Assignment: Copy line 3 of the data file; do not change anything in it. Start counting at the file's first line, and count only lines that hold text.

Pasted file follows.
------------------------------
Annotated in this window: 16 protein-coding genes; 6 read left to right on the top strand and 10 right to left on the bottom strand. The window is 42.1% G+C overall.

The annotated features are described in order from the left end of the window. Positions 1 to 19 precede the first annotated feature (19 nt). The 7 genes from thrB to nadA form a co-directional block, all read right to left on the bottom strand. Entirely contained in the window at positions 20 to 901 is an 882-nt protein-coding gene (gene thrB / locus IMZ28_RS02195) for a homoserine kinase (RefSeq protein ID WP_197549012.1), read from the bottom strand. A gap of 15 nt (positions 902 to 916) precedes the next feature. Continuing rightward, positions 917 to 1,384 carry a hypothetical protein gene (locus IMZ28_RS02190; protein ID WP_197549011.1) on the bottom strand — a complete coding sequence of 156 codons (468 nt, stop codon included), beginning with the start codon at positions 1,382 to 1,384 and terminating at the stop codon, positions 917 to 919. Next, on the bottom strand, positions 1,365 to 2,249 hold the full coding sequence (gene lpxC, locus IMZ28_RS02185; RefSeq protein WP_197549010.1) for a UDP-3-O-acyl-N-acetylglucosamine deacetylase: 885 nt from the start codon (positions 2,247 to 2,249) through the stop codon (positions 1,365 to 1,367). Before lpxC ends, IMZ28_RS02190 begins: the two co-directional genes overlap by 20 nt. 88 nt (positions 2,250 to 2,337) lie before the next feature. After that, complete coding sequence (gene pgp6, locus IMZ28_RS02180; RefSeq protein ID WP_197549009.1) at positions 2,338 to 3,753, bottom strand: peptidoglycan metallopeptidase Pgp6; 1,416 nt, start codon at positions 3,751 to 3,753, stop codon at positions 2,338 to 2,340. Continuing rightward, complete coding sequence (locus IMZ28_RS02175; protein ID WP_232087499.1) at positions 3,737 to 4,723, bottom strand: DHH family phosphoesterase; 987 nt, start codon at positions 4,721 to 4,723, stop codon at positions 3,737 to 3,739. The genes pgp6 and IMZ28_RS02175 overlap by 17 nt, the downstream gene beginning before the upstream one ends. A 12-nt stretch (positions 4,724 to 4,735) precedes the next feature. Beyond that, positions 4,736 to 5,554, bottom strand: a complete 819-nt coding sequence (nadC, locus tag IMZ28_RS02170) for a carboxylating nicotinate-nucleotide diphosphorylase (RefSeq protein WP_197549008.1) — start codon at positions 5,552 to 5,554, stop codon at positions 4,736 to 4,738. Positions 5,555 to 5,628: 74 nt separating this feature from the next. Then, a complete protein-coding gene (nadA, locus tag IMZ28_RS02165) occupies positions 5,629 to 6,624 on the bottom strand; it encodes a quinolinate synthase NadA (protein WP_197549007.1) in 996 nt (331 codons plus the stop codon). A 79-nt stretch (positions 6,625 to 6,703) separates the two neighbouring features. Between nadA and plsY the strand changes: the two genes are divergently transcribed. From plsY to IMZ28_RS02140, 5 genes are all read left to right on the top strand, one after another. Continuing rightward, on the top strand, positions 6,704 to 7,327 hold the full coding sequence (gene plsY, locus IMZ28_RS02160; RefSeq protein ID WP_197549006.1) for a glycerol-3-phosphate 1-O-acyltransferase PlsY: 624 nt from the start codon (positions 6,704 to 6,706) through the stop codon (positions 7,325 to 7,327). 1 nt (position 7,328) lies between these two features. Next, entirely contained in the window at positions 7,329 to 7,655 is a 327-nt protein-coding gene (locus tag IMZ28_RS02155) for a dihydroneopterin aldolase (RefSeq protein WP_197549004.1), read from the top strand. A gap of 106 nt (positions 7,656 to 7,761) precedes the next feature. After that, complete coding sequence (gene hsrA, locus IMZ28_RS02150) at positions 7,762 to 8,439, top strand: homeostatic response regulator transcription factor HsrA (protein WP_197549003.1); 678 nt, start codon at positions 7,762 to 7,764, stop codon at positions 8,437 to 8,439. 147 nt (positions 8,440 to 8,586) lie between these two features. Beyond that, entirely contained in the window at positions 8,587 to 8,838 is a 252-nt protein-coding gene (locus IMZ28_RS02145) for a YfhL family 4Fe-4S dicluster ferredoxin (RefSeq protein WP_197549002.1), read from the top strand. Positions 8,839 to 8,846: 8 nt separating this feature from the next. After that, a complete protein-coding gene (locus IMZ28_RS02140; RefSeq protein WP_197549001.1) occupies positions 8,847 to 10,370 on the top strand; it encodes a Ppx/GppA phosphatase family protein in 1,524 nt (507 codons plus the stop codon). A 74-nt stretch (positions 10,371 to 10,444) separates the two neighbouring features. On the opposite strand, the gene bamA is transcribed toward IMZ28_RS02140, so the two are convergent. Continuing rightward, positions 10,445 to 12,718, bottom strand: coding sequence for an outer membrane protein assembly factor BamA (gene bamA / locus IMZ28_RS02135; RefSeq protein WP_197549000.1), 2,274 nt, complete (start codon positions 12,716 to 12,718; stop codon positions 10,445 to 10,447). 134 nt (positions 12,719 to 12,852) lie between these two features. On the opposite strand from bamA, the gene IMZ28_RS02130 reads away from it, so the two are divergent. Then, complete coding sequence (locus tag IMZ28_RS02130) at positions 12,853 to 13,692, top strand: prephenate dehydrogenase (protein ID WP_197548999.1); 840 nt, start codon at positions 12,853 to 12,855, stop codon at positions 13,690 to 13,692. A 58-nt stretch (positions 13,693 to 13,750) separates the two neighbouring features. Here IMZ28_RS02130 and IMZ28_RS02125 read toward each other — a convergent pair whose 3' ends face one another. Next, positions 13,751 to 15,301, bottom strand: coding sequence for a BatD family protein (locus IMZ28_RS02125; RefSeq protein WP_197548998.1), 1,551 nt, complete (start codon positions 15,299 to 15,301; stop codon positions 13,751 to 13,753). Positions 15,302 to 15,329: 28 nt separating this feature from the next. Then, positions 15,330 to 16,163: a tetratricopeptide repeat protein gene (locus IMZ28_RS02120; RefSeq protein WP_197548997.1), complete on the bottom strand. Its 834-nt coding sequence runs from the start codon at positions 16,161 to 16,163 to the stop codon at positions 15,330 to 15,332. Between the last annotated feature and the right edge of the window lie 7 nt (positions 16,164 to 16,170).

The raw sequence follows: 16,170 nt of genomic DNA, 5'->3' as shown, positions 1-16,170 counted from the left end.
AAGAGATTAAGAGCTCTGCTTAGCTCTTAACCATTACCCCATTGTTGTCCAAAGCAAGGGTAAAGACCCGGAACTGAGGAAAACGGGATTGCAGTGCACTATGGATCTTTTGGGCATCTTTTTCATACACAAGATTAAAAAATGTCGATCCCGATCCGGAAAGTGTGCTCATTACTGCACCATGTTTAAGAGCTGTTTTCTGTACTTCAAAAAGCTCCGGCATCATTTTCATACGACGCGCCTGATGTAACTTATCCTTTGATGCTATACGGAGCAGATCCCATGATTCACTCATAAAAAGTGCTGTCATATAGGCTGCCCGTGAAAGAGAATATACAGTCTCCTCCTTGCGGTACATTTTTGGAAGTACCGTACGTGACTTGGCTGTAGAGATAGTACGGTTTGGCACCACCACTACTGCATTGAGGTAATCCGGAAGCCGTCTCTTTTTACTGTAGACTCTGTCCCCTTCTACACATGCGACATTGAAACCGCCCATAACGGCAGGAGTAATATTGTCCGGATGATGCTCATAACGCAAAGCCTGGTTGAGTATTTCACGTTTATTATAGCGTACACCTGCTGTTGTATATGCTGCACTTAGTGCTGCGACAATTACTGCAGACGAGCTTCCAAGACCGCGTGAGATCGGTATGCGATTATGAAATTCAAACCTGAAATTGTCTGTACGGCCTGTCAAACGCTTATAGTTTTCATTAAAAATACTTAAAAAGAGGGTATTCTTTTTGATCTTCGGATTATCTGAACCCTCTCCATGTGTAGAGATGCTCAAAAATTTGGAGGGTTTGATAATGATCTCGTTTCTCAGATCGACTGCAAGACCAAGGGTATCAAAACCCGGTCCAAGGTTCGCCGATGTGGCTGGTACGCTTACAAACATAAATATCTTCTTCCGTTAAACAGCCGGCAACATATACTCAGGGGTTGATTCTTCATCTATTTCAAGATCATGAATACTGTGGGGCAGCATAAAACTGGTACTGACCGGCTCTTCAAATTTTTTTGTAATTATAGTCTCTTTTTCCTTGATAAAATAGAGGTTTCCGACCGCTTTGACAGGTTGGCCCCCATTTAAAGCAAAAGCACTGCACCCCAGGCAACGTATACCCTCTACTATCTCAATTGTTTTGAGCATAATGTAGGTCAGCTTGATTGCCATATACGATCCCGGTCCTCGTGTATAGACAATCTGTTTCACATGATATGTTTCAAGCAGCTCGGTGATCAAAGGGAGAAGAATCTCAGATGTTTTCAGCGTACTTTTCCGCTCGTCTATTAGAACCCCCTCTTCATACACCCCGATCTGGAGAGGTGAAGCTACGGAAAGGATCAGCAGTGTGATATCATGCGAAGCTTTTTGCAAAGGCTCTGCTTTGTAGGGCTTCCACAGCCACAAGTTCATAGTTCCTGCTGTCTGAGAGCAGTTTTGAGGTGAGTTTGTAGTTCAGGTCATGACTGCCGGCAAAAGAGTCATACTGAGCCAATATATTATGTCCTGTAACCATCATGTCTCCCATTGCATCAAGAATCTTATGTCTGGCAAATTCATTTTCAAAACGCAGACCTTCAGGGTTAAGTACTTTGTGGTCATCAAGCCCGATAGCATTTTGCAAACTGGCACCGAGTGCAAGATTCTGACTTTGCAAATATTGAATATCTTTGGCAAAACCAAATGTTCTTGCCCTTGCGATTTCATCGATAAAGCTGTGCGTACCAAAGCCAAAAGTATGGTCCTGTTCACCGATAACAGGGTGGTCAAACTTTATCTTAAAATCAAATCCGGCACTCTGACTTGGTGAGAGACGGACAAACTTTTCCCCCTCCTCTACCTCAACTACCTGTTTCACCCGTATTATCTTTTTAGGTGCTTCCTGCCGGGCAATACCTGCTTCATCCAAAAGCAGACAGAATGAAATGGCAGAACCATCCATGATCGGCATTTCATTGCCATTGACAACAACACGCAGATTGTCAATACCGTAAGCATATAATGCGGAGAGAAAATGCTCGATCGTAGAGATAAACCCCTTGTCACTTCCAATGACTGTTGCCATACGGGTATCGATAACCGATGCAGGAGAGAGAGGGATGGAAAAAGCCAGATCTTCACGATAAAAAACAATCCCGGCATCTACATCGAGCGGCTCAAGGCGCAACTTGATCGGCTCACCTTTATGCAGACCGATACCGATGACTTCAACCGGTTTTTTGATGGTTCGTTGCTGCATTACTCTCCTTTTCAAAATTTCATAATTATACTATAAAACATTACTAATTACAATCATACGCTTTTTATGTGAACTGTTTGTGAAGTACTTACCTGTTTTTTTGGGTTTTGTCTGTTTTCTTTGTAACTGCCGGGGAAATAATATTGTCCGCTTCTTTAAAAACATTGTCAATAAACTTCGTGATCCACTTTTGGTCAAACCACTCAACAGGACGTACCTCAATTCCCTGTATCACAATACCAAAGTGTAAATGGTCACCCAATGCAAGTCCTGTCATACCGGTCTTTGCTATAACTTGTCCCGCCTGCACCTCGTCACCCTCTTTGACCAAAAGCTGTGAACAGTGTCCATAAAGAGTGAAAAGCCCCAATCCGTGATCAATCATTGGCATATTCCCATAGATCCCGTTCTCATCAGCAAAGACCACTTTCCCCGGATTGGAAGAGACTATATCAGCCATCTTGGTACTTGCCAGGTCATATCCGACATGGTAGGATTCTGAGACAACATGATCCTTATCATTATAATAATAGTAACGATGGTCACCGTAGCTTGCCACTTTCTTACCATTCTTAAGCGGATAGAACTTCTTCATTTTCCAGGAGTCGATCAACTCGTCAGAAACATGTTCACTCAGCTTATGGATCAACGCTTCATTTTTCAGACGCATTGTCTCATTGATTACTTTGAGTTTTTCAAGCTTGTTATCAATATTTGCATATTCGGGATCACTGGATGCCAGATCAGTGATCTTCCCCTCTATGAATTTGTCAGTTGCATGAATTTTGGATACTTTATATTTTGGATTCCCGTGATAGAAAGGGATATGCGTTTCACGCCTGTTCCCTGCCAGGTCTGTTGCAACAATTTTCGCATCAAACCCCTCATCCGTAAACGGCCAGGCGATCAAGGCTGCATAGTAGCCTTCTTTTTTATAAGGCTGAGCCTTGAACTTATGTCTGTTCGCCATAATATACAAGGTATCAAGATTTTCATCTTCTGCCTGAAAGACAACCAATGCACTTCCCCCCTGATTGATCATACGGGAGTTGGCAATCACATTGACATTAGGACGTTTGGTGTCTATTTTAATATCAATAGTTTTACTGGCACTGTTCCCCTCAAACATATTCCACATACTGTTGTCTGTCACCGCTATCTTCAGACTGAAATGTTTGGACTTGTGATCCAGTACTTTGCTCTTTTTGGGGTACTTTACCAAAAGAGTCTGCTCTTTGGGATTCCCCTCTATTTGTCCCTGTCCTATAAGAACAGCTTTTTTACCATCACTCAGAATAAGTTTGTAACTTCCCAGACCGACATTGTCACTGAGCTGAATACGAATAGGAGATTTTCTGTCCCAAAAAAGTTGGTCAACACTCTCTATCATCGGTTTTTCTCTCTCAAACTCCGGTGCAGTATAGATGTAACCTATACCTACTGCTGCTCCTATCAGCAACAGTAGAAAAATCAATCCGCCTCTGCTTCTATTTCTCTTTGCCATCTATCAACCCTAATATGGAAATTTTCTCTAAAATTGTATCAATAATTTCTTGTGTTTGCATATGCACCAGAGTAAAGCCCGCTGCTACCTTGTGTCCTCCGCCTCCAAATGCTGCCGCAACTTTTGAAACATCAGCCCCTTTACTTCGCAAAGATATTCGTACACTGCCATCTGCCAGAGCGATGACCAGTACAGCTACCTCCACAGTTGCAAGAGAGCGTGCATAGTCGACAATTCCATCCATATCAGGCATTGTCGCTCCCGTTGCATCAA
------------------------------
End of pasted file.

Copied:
The raw sequence follows: 16,170 nt of genomic DNA, 5'->3' as shown, positions 1-16,170 counted from the left end.